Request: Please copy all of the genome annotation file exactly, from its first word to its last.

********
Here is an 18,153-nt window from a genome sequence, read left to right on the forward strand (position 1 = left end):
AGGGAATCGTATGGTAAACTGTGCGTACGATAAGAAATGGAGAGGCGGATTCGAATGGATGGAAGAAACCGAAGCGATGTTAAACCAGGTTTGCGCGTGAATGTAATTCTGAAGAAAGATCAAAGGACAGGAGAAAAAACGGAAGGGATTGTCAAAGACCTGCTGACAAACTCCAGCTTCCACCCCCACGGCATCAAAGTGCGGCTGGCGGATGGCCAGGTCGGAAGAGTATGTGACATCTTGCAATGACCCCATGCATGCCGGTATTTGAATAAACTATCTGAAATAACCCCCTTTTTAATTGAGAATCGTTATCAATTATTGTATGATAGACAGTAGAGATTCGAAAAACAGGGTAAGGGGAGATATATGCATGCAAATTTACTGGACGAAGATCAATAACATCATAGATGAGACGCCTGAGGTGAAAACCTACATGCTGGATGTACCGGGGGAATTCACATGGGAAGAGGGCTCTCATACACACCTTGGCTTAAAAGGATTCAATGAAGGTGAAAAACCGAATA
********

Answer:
Here is an 18,153-nt window from a genome sequence, read left to right on the forward strand (position 1 = left end):
AGGGAATCGTATGGTAAACTGTGCGTACGATAAGAAATGGAGAGGCGGATTCGAATGGATGGAAGAAACCGAAGCGATGTTAAACCAGGTTTGCGCGTGAATGTAATTCTGAAGAAAGATCAAAGGACAGGAGAAAAAACGGAAGGGATTGTCAAAGACCTGCTGACAAACTCCAGCTTCCACCCCCACGGCATCAAAGTGCGGCTGGCGGATGGCCAGGTCGGAAGAGTATGTGACATCTTGCAATGACCCCATGCATGCCGGTATTTGAATAAACTATCTGAAATAACCCCCTTTTTAATTGAGAATCGTTATCAATTATTGTATGATAGACAGTAGAGATTCGAAAAACAGGGTAAGGGGAGATATATGCATGCAAATTTACTGGACGAAGATCAATAACATCATAGATGAGACGCCTGAGGTGAAAACCTACATGCTGGATGTACCGGGGGAATTCACATGGGAAGAGGGCTCTCATACACACCTTGGCTTAAAAGGATTCAATGAAGGTGAAAAACCGAATA